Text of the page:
This year my folks gave the OK for me to try my hand at leading the Passover seder. I had gotten to feeling that I needed to create a seder experience for the kids that was not defined by how we had always done things. Happily a Haggadah author came by our temple not too long ago pitching his new Haggadah–includes handy seder planner for all ages!–and I invested in “A Night to Remember,” a Haggadah translated from the Israeli Hebrew version and oriented towards contemporary lefty-ish people.
Preparing for the seder, I looked back at the Leonard Baskin Haggadah my family has used for 20+ years, and also the Rabbi Alfred Kolatch version we’d used further back in time. Pictured above you can see a certain lightening of artistic mood across the ages, and it was kind of a stunner to see a special prayer for Soviet Jewry in the Kolatch edition–essentially the only modern or social reference in the whole megillah, compared to the tons of poetry, social reflections etc. in the Night to Remember. More poignantly, seeing the notations written in the margins of who read which passage in 1985 reminded me of those we’ve lost. Another reason to get a new set of haggadot and attempt a new beginning.
I think with any transition from one generation to the next there might be a certain sense of inauthenticity, of thinking that I can’t possibly be the person at the head of this table. I was grateful for the support of my folks, Amy and the girls, and my cousin and her partner in trying a new approach, one with more interactive moments (i.e. the girls went out the door and did a “knock knock” in traveler’s garb to start the telling of the Exodus), and also with what Amy graciously referred to as a few gaps. Without getting into details, let’s just say that next year we may need to dip our greens four or more times to even things out.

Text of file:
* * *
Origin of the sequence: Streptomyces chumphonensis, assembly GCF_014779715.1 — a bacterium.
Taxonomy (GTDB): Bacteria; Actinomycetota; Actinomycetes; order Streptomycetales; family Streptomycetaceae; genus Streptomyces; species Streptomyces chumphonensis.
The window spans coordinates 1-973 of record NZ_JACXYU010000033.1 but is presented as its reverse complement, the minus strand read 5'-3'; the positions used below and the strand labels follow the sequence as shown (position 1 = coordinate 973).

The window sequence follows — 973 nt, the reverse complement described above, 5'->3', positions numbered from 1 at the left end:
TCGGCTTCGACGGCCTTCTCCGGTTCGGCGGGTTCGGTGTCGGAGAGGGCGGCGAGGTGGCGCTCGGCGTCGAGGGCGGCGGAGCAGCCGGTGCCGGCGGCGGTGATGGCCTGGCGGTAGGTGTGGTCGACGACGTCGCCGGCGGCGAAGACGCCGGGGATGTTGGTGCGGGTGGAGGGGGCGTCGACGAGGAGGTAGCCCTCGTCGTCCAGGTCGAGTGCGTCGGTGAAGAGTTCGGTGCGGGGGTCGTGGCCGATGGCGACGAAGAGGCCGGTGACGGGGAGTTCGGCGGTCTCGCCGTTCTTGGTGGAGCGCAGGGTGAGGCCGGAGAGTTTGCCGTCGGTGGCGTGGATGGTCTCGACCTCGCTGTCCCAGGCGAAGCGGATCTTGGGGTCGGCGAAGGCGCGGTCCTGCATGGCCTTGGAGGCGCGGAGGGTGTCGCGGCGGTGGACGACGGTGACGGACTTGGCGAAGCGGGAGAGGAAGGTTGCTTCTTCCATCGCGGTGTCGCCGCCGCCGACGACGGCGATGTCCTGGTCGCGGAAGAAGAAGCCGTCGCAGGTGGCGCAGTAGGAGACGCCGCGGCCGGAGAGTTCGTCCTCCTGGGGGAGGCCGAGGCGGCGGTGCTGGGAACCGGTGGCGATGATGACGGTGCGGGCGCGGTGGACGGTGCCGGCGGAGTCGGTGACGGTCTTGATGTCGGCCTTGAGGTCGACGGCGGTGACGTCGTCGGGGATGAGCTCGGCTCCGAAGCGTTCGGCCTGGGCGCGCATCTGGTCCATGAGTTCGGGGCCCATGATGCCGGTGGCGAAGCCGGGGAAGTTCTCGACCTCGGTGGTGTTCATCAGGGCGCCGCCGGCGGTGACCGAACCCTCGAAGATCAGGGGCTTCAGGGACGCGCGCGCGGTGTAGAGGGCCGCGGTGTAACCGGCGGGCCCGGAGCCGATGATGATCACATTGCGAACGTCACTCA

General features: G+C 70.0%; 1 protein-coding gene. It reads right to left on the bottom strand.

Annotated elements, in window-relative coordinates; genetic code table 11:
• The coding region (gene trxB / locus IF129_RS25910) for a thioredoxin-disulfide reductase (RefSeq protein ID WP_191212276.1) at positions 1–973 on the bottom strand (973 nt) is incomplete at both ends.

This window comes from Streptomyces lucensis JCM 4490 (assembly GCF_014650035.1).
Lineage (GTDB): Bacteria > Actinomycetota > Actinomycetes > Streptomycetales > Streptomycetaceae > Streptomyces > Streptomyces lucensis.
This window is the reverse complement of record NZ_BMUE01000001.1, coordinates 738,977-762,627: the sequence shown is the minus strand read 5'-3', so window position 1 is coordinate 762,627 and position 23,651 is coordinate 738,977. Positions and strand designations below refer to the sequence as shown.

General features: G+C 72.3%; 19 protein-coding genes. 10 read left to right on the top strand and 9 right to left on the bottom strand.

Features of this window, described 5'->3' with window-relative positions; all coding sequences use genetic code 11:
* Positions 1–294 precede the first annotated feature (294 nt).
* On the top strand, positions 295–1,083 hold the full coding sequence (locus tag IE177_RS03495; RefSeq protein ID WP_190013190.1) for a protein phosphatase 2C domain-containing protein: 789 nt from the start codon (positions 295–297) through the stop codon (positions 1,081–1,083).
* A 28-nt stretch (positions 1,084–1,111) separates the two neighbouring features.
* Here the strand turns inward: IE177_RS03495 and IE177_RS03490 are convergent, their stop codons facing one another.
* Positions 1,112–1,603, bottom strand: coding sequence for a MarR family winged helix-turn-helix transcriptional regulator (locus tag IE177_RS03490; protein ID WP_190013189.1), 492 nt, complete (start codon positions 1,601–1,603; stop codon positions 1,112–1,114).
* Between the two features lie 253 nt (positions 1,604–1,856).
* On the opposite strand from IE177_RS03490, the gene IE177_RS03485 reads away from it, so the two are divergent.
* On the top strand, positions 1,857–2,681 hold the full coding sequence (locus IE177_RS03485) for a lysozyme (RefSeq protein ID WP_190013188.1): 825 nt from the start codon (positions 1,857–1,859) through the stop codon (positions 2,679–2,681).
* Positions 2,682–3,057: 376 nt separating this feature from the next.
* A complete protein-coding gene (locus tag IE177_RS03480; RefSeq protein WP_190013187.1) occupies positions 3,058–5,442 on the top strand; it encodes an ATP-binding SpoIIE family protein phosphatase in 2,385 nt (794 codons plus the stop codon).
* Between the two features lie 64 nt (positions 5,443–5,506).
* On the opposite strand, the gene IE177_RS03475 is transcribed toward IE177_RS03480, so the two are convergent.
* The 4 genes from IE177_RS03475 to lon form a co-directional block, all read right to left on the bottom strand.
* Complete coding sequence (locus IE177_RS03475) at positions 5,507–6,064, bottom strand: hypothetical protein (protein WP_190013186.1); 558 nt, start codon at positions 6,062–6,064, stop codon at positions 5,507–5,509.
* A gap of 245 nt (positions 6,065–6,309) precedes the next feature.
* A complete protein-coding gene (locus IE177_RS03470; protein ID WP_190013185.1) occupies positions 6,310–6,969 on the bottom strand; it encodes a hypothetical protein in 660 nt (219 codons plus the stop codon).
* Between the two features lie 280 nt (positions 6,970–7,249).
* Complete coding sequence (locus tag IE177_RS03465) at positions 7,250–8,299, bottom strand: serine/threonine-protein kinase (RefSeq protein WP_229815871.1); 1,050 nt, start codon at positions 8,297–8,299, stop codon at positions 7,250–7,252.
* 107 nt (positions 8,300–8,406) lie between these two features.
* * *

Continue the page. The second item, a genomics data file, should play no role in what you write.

One of the interesting things that the Night to Remember author mentioned in his “Seder 101” talk at the temple was the somewhat arbitrary way in which the Four Questions had become the official questions that kids ask at the seder. Turns out (according to him–assume I am wrong about all of this) that the FOUR QUESTIONS were really intended to be representative of a whole variety of questions that could/should be asked as part of fulfilling the one real obligation of the seder: telling the story of the Exodus from Egypt. [Cue Bob rocking the movement of Jah people.]
This was also a week full of reminders that, as they say, in every generation enemies have risen up to try and destroy our people. Just the night before our seder, a leading white supremacist went to the Kansas City Jewish community center complex to try and kill some Jews. And today was the one year anniversary of the Boston Marathon bombings. Some years the seder really feels like a celebration of freedom, and others it feels more like collectively getting through a hard time. I’m reminded of the days after 9/11 when I heard of a rabbi who had told his congregants to celebrate Shabbat to spite the terrorists…there was a tinge of that for me this year. But mostly I was grateful to be able to make some baby steps towards stewarding my family’s traditions and to share in a peaceful, joyous and very filling moment together.